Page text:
Androbel Insider

  • I think that creative UMPH is often ignited by music on the radio I hear while driving. Then I say, “siri, create a note for me, bitch” and that is that. Or sometimes I like to assume everyone around me at any given point is there simply for my own personal entertainment, then I create fake situations in my head about their lives, and really tune into their emotions. I apologized to a lady for taking too long at the self check out today because my Lara bars weren’t ringing up on sale, and I just assumed she was annoyed with me because she was there buying lunch for her elderly uncle who only likes her cooking and wears the cutest sweaters. I’m either too in touch with reality or not at all. and girl, you could never plateau.

  • Montserrat Sobral

    Love (sometimes the lack of it…), a walk, music, a film, a building…Usually travelling helps (me) a lot. But I only can “see” what is around me when my mind is quiet, perceptive. It´s not spiritual…is logical…though I don´t write (for obvious reasons), I am into photography. But I would like to tell you that you, as a writer, hooked me on this fashion blog without previous interest in fashion at all. And it´s really fun!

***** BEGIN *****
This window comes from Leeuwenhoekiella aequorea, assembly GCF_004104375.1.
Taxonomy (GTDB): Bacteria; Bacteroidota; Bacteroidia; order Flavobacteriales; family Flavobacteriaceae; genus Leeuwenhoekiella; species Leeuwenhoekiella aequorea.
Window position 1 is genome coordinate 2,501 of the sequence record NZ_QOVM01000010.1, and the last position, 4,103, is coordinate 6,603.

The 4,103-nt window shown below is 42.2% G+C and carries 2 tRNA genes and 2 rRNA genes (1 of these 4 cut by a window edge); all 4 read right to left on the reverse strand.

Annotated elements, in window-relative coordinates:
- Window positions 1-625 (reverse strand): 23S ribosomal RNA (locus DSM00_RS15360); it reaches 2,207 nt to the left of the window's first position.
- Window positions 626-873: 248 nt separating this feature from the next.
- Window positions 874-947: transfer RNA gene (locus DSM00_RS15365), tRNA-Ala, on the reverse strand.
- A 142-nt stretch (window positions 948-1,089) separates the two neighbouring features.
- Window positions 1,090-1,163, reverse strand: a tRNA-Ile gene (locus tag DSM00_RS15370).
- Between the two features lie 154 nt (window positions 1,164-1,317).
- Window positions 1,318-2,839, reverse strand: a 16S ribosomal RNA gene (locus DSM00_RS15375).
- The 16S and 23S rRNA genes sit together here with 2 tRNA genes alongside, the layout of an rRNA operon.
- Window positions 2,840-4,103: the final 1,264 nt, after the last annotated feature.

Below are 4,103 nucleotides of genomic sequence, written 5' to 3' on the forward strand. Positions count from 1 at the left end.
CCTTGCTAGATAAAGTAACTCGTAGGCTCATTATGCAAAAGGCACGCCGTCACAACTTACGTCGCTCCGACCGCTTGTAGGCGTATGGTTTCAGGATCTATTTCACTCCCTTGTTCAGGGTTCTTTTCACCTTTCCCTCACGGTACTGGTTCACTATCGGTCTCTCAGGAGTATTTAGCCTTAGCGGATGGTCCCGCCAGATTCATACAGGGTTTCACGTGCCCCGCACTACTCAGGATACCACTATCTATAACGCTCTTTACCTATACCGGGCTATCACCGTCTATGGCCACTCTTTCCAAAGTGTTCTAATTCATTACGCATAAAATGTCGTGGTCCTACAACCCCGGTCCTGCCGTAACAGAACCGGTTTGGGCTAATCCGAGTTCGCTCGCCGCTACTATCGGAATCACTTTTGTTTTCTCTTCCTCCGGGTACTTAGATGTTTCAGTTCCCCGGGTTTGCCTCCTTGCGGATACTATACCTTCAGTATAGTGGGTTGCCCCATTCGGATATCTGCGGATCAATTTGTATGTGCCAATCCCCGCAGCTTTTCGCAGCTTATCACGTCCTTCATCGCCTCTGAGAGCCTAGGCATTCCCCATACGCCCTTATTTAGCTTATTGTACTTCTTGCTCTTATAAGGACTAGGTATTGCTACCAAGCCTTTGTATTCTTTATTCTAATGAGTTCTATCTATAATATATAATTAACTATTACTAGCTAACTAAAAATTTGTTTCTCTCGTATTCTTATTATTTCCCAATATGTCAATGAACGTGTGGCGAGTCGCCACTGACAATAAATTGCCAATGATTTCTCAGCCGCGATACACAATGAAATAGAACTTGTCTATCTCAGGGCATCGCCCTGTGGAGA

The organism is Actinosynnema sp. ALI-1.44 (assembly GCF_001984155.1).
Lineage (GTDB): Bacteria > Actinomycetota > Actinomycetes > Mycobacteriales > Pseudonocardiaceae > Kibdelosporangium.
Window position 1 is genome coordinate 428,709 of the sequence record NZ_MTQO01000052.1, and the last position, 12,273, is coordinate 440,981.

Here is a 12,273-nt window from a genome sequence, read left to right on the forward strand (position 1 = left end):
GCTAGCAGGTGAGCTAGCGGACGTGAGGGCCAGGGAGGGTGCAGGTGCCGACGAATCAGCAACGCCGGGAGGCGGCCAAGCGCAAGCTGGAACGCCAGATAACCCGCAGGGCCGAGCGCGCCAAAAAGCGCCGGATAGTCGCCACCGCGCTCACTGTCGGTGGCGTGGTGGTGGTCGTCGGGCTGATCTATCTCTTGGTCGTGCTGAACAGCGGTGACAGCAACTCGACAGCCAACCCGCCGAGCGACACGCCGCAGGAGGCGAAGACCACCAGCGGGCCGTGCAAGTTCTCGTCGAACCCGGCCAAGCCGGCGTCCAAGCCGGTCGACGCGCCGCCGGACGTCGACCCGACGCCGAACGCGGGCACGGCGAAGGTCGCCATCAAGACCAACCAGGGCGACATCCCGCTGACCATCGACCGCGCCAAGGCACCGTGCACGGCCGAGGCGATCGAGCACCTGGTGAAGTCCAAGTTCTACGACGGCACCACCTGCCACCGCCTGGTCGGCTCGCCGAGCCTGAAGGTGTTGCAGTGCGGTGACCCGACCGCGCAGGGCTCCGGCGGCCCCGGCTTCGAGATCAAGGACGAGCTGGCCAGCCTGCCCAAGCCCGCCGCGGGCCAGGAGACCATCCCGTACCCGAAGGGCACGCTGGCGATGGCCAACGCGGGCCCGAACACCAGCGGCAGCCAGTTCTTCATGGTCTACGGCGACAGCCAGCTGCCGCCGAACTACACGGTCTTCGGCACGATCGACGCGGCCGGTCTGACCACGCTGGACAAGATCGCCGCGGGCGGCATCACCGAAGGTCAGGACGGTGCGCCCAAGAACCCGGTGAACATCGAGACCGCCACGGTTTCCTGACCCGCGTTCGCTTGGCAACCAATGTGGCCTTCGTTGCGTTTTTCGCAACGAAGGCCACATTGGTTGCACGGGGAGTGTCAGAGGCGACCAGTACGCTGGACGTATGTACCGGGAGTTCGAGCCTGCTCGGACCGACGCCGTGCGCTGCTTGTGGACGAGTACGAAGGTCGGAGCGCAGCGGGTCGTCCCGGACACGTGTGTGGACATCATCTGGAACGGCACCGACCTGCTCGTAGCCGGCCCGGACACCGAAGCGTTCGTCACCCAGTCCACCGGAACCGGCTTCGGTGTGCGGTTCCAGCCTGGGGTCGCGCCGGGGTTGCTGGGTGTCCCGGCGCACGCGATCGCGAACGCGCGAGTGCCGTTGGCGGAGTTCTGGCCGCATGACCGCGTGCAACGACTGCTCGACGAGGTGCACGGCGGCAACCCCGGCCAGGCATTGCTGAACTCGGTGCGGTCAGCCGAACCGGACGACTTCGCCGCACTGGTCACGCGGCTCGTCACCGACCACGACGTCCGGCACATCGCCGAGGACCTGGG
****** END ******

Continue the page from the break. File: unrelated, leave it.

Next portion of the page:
• elise maiberger

    I am a fashion writer so I look at my favorite mags and/or check out my fave sites–such as this one right here. The key for me is not to spin out. Sometimes stepping away from the keyboard and taking my pooch for a walk helps, knocking out a couple downward dogs or a headstand. An ice cream cone eaten in quiet contemplation can relax the creative muscle to the point that it starts to work again.